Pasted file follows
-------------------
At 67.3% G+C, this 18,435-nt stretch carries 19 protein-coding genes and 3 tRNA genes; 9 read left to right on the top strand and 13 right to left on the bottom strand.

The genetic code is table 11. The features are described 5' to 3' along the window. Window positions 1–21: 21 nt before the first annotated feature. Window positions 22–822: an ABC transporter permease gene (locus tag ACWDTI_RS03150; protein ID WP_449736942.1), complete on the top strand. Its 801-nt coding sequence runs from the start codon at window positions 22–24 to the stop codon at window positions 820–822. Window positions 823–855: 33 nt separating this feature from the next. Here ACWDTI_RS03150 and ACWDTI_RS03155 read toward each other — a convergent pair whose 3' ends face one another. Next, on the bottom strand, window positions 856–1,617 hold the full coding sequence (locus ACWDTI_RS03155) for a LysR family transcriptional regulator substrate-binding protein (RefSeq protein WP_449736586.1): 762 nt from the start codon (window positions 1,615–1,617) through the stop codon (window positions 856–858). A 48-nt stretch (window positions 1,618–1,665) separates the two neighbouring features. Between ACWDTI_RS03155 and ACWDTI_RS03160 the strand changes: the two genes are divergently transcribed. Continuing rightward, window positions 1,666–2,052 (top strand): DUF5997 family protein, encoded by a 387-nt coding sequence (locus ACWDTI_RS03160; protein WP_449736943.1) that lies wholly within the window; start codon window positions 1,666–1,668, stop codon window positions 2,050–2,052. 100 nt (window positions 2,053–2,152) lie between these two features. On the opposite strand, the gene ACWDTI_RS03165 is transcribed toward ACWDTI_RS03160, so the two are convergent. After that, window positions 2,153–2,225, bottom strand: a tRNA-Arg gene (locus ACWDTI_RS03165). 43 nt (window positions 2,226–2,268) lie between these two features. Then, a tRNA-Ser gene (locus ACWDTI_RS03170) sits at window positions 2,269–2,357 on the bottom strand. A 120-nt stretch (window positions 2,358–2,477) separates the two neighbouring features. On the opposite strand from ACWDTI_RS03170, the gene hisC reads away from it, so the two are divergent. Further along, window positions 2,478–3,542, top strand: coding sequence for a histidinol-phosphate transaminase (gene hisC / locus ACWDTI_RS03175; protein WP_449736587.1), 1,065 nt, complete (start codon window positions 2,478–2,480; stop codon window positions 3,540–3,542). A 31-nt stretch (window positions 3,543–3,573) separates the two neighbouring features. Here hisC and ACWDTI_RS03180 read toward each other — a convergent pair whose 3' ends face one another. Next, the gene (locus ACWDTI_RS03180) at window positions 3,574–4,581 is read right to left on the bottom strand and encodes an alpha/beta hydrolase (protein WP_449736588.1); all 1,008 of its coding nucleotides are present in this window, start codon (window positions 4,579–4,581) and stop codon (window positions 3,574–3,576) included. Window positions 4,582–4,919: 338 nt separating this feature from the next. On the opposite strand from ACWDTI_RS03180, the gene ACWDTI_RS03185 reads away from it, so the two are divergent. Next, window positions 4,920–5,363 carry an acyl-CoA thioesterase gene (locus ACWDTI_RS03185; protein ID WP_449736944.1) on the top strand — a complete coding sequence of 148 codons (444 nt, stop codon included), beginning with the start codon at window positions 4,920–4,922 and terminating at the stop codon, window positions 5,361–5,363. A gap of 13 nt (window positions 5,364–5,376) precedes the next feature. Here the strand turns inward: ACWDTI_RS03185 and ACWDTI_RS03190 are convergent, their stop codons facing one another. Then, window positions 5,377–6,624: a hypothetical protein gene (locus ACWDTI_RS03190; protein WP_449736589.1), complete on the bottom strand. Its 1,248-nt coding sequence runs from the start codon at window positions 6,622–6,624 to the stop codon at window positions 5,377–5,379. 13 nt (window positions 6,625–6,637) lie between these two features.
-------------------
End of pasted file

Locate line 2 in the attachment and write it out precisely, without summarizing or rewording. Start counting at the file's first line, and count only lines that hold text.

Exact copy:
The genetic code is table 11. The features are described 5' to 3' along the window. Window positions 1–21: 21 nt before the first annotated feature. Window positions 22–822: an ABC transporter permease gene (locus tag ACWDTI_RS03150; protein ID WP_449736942.1), complete on the top strand. Its 801-nt coding sequence runs from the start codon at window positions 22–24 to the stop codon at window positions 820–822. Window positions 823–855: 33 nt separating this feature from the next. Here ACWDTI_RS03150 and ACWDTI_RS03155 read toward each other — a convergent pair whose 3' ends face one another. Next, on the bottom strand, window positions 856–1,617 hold the full coding sequence (locus ACWDTI_RS03155) for a LysR family transcriptional regulator substrate-binding protein (RefSeq protein WP_449736586.1): 762 nt from the start codon (window positions 1,615–1,617) through the stop codon (window positions 856–858). A 48-nt stretch (window positions 1,618–1,665) separates the two neighbouring features. Between ACWDTI_RS03155 and ACWDTI_RS03160 the strand changes: the two genes are divergently transcribed. Continuing rightward, window positions 1,666–2,052 (top strand): DUF5997 family protein, encoded by a 387-nt coding sequence (locus ACWDTI_RS03160; protein WP_449736943.1) that lies wholly within the window; start codon window positions 1,666–1,668, stop codon window positions 2,050–2,052. 100 nt (window positions 2,053–2,152) lie between these two features. On the opposite strand, the gene ACWDTI_RS03165 is transcribed toward ACWDTI_RS03160, so the two are convergent. After that, window positions 2,153–2,225, bottom strand: a tRNA-Arg gene (locus ACWDTI_RS03165). 43 nt (window positions 2,226–2,268) lie between these two features. Then, a tRNA-Ser gene (locus ACWDTI_RS03170) sits at window positions 2,269–2,357 on the bottom strand. A 120-nt stretch (window positions 2,358–2,477) separates the two neighbouring features. On the opposite strand from ACWDTI_RS03170, the gene hisC reads away from it, so the two are divergent. Further along, window positions 2,478–3,542, top strand: coding sequence for a histidinol-phosphate transaminase (gene hisC / locus ACWDTI_RS03175; protein WP_449736587.1), 1,065 nt, complete (start codon window positions 2,478–2,480; stop codon window positions 3,540–3,542). A 31-nt stretch (window positions 3,543–3,573) separates the two neighbouring features. Here hisC and ACWDTI_RS03180 read toward each other — a convergent pair whose 3' ends face one another. Next, the gene (locus ACWDTI_RS03180) at window positions 3,574–4,581 is read right to left on the bottom strand and encodes an alpha/beta hydrolase (protein WP_449736588.1); all 1,008 of its coding nucleotides are present in this window, start codon (window positions 4,579–4,581) and stop codon (window positions 3,574–3,576) included. Window positions 4,582–4,919: 338 nt separating this feature from the next. On the opposite strand from ACWDTI_RS03180, the gene ACWDTI_RS03185 reads away from it, so the two are divergent. Next, window positions 4,920–5,363 carry an acyl-CoA thioesterase gene (locus ACWDTI_RS03185; protein ID WP_449736944.1) on the top strand — a complete coding sequence of 148 codons (444 nt, stop codon included), beginning with the start codon at window positions 4,920–4,922 and terminating at the stop codon, window positions 5,361–5,363. A gap of 13 nt (window positions 5,364–5,376) precedes the next feature. Here the strand turns inward: ACWDTI_RS03185 and ACWDTI_RS03190 are convergent, their stop codons facing one another. Then, window positions 5,377–6,624: a hypothetical protein gene (locus ACWDTI_RS03190; protein WP_449736589.1), complete on the bottom strand. Its 1,248-nt coding sequence runs from the start codon at window positions 6,622–6,624 to the stop codon at window positions 5,377–5,379. 13 nt (window positions 6,625–6,637) lie between these two features.